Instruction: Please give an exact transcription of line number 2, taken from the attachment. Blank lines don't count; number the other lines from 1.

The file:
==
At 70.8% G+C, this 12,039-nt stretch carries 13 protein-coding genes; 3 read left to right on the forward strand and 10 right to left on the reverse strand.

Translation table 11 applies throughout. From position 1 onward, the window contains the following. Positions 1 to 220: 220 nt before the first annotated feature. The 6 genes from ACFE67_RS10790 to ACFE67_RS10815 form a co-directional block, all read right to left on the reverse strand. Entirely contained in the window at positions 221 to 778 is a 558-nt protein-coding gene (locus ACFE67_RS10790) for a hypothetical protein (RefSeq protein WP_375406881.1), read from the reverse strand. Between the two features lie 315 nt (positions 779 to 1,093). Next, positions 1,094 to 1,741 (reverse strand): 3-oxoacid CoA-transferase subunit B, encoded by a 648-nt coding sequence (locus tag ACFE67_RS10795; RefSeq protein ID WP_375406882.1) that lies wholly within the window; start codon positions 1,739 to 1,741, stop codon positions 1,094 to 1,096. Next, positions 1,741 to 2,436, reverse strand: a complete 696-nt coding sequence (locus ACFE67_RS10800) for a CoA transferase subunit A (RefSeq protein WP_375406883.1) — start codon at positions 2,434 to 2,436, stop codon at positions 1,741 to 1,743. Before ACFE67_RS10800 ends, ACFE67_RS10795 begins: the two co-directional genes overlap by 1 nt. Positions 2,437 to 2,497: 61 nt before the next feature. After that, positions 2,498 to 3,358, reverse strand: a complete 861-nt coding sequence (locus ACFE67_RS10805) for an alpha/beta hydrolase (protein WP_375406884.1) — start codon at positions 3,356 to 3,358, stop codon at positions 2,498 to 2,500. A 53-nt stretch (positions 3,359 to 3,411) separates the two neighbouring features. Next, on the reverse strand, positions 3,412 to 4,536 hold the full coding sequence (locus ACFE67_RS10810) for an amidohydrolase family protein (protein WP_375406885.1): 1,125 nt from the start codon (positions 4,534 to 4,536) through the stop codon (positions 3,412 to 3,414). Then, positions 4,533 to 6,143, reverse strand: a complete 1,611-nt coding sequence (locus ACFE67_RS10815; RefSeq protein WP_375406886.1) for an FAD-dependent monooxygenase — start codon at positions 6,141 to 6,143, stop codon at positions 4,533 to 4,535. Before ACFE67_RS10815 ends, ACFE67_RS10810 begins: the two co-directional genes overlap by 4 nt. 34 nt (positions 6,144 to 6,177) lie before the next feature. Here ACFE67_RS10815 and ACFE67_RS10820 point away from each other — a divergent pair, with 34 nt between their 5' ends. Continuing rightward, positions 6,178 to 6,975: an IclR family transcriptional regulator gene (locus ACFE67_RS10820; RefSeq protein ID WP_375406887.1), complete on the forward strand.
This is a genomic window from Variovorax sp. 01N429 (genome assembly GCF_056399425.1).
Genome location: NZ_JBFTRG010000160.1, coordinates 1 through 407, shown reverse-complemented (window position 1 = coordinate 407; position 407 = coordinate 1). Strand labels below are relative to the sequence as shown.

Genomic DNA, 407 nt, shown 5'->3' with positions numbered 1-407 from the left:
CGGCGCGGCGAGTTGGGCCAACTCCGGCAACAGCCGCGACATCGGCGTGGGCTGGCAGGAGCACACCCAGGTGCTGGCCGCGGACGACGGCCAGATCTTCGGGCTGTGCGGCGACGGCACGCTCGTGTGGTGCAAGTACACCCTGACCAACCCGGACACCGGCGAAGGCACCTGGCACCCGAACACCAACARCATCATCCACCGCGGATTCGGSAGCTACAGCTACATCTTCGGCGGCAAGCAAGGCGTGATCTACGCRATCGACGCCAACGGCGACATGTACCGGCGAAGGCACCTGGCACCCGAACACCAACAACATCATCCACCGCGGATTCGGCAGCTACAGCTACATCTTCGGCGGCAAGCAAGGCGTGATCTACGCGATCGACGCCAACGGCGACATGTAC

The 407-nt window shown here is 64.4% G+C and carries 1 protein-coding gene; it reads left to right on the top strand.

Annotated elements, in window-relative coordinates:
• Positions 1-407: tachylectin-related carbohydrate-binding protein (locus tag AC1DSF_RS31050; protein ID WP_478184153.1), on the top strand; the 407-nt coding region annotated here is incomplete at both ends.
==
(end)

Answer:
Translation table 11 applies throughout. From position 1 onward, the window contains the following. Positions 1 to 220: 220 nt before the first annotated feature. The 6 genes from ACFE67_RS10790 to ACFE67_RS10815 form a co-directional block, all read right to left on the reverse strand. Entirely contained in the window at positions 221 to 778 is a 558-nt protein-coding gene (locus ACFE67_RS10790) for a hypothetical protein (RefSeq protein WP_375406881.1), read from the reverse strand. Between the two features lie 315 nt (positions 779 to 1,093). Next, positions 1,094 to 1,741 (reverse strand): 3-oxoacid CoA-transferase subunit B, encoded by a 648-nt coding sequence (locus tag ACFE67_RS10795; RefSeq protein ID WP_375406882.1) that lies wholly within the window; start codon positions 1,739 to 1,741, stop codon positions 1,094 to 1,096. Next, positions 1,741 to 2,436, reverse strand: a complete 696-nt coding sequence (locus ACFE67_RS10800) for a CoA transferase subunit A (RefSeq protein WP_375406883.1) — start codon at positions 2,434 to 2,436, stop codon at positions 1,741 to 1,743. Before ACFE67_RS10800 ends, ACFE67_RS10795 begins: the two co-directional genes overlap by 1 nt. Positions 2,437 to 2,497: 61 nt before the next feature. After that, positions 2,498 to 3,358, reverse strand: a complete 861-nt coding sequence (locus ACFE67_RS10805) for an alpha/beta hydrolase (protein WP_375406884.1) — start codon at positions 3,356 to 3,358, stop codon at positions 2,498 to 2,500. A 53-nt stretch (positions 3,359 to 3,411) separates the two neighbouring features. Next, on the reverse strand, positions 3,412 to 4,536 hold the full coding sequence (locus ACFE67_RS10810) for an amidohydrolase family protein (protein WP_375406885.1): 1,125 nt from the start codon (positions 4,534 to 4,536) through the stop codon (positions 3,412 to 3,414). Then, positions 4,533 to 6,143, reverse strand: a complete 1,611-nt coding sequence (locus ACFE67_RS10815; RefSeq protein WP_375406886.1) for an FAD-dependent monooxygenase — start codon at positions 6,141 to 6,143, stop codon at positions 4,533 to 4,535. Before ACFE67_RS10815 ends, ACFE67_RS10810 begins: the two co-directional genes overlap by 4 nt. 34 nt (positions 6,144 to 6,177) lie before the next feature. Here ACFE67_RS10815 and ACFE67_RS10820 point away from each other — a divergent pair, with 34 nt between their 5' ends. Continuing rightward, positions 6,178 to 6,975: an IclR family transcriptional regulator gene (locus ACFE67_RS10820; RefSeq protein ID WP_375406887.1), complete on the forward strand.